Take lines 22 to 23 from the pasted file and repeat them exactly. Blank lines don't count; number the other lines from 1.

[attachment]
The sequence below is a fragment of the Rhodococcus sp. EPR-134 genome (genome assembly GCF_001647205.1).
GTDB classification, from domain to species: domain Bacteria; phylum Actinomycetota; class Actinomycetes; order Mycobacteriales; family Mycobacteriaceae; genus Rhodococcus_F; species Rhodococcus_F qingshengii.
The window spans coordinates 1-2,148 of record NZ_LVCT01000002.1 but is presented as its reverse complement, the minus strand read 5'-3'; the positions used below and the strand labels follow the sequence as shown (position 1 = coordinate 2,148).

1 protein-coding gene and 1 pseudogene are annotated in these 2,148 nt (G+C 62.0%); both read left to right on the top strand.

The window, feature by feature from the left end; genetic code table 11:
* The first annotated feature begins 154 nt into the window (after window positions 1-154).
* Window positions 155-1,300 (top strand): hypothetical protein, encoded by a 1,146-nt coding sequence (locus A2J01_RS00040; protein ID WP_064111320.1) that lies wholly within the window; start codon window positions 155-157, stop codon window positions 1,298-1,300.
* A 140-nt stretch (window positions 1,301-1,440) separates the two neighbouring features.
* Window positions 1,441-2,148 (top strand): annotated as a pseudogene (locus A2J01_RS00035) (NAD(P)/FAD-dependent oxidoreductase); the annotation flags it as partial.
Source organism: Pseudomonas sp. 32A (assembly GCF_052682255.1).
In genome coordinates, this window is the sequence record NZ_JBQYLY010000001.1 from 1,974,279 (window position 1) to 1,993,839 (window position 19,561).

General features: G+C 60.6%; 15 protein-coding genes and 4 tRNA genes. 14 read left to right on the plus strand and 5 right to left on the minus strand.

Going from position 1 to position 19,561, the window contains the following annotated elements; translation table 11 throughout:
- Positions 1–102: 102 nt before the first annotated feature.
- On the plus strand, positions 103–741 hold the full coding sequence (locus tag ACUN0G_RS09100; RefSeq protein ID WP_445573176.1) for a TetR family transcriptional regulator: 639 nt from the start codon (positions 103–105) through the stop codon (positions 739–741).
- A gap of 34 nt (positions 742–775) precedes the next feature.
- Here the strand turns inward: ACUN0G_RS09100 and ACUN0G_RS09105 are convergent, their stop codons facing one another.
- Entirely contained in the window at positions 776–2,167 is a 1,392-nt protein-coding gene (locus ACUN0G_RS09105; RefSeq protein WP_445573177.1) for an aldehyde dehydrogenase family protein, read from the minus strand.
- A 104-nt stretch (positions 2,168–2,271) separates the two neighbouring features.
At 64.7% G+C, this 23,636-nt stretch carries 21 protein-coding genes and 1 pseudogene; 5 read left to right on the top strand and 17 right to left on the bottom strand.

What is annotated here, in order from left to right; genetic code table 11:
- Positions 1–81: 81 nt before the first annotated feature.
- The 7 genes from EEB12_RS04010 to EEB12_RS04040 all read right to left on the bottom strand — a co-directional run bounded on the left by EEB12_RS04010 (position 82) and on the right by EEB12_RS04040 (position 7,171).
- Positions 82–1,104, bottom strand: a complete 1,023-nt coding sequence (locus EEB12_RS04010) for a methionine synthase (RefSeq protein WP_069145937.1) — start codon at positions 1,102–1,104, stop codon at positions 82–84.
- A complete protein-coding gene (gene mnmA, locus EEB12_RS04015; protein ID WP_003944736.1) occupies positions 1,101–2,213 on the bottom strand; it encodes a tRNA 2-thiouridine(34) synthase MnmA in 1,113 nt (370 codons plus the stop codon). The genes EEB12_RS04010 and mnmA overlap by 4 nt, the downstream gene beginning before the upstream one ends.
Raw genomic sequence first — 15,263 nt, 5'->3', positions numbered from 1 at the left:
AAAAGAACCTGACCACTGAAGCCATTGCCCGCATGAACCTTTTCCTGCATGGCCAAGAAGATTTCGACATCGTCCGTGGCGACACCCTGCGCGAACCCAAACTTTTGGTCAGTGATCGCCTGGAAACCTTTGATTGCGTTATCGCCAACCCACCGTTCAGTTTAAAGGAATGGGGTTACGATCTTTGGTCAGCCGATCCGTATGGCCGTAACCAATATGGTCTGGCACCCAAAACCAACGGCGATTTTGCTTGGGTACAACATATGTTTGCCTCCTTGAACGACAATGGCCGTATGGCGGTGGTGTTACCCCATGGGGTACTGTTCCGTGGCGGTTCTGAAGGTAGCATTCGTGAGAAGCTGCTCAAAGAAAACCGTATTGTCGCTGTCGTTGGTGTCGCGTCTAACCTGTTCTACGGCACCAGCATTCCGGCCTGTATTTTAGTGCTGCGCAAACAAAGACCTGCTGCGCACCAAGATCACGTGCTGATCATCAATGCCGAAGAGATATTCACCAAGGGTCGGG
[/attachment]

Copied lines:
- Positions 1–81: 81 nt before the first annotated feature.
- The 7 genes from EEB12_RS04010 to EEB12_RS04040 all read right to left on the bottom strand — a co-directional run bounded on the left by EEB12_RS04010 (position 82) and on the right by EEB12_RS04040 (position 7,171).